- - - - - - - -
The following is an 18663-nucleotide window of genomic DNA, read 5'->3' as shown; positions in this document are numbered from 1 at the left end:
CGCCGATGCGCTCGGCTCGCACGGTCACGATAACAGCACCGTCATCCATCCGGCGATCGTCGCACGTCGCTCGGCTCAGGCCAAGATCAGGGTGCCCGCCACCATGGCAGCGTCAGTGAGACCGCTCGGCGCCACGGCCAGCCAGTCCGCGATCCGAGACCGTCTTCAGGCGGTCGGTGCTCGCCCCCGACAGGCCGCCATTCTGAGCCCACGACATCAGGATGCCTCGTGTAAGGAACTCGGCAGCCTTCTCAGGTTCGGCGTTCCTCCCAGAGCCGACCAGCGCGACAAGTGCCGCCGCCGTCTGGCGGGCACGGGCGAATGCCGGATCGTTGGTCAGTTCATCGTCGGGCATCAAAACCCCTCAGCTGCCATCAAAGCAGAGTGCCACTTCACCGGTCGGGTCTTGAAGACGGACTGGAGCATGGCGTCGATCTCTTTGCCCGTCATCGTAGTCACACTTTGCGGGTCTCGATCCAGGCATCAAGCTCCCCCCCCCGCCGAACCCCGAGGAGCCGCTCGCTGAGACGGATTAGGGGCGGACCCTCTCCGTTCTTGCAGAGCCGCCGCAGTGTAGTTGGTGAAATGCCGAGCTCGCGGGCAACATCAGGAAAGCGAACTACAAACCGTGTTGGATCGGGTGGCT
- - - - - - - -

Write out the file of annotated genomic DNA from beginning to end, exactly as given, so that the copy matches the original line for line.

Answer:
The following is an 18663-nucleotide window of genomic DNA, read 5'->3' as shown; positions in this document are numbered from 1 at the left end:
CGCCGATGCGCTCGGCTCGCACGGTCACGATAACAGCACCGTCATCCATCCGGCGATCGTCGCACGTCGCTCGGCTCAGGCCAAGATCAGGGTGCCCGCCACCATGGCAGCGTCAGTGAGACCGCTCGGCGCCACGGCCAGCCAGTCCGCGATCCGAGACCGTCTTCAGGCGGTCGGTGCTCGCCCCCGACAGGCCGCCATTCTGAGCCCACGACATCAGGATGCCTCGTGTAAGGAACTCGGCAGCCTTCTCAGGTTCGGCGTTCCTCCCAGAGCCGACCAGCGCGACAAGTGCCGCCGCCGTCTGGCGGGCACGGGCGAATGCCGGATCGTTGGTCAGTTCATCGTCGGGCATCAAAACCCCTCAGCTGCCATCAAAGCAGAGTGCCACTTCACCGGTCGGGTCTTGAAGACGGACTGGAGCATGGCGTCGATCTCTTTGCCCGTCATCGTAGTCACACTTTGCGGGTCTCGATCCAGGCATCAAGCTCCCCCCCCCGCCGAACCCCGAGGAGCCGCTCGCTGAGACGGATTAGGGGCGGACCCTCTCCGTTCTTGCAGAGCCGCCGCAGTGTAGTTGGTGAAATGCCGAGCTCGCGGGCAACATCAGGAAAGCGAACTACAAACCGTGTTGGATCGGGTGGCT